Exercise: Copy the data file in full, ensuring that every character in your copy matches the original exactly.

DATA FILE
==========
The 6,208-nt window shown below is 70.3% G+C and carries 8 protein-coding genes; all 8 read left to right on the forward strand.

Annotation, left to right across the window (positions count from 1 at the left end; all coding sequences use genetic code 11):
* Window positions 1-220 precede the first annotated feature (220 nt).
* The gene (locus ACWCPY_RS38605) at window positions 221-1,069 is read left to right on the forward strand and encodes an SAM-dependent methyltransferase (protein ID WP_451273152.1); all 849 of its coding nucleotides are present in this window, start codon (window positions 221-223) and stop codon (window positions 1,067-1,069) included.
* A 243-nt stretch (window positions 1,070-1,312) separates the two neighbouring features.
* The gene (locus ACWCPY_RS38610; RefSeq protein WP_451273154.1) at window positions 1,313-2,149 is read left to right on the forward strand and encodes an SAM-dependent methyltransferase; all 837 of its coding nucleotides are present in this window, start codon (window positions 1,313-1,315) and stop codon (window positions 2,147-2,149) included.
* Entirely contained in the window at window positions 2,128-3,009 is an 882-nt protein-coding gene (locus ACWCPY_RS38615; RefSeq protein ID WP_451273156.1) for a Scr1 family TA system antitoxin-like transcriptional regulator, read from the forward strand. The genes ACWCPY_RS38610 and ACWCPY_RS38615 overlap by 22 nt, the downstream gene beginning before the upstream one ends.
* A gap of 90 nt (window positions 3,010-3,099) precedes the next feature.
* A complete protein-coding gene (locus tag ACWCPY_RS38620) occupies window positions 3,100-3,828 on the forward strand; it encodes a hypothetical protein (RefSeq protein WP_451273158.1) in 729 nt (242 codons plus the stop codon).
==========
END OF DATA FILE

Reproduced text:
The 6,208-nt window shown below is 70.3% G+C and carries 8 protein-coding genes; all 8 read left to right on the forward strand.

Annotation, left to right across the window (positions count from 1 at the left end; all coding sequences use genetic code 11):
* Window positions 1-220 precede the first annotated feature (220 nt).
* The gene (locus ACWCPY_RS38605) at window positions 221-1,069 is read left to right on the forward strand and encodes an SAM-dependent methyltransferase (protein ID WP_451273152.1); all 849 of its coding nucleotides are present in this window, start codon (window positions 221-223) and stop codon (window positions 1,067-1,069) included.
* A 243-nt stretch (window positions 1,070-1,312) separates the two neighbouring features.
* The gene (locus ACWCPY_RS38610; RefSeq protein WP_451273154.1) at window positions 1,313-2,149 is read left to right on the forward strand and encodes an SAM-dependent methyltransferase; all 837 of its coding nucleotides are present in this window, start codon (window positions 1,313-1,315) and stop codon (window positions 2,147-2,149) included.
* Entirely contained in the window at window positions 2,128-3,009 is an 882-nt protein-coding gene (locus ACWCPY_RS38615; RefSeq protein ID WP_451273156.1) for a Scr1 family TA system antitoxin-like transcriptional regulator, read from the forward strand. The genes ACWCPY_RS38610 and ACWCPY_RS38615 overlap by 22 nt, the downstream gene beginning before the upstream one ends.
* A gap of 90 nt (window positions 3,010-3,099) precedes the next feature.
* A complete protein-coding gene (locus tag ACWCPY_RS38620) occupies window positions 3,100-3,828 on the forward strand; it encodes a hypothetical protein (RefSeq protein WP_451273158.1) in 729 nt (242 codons plus the stop codon).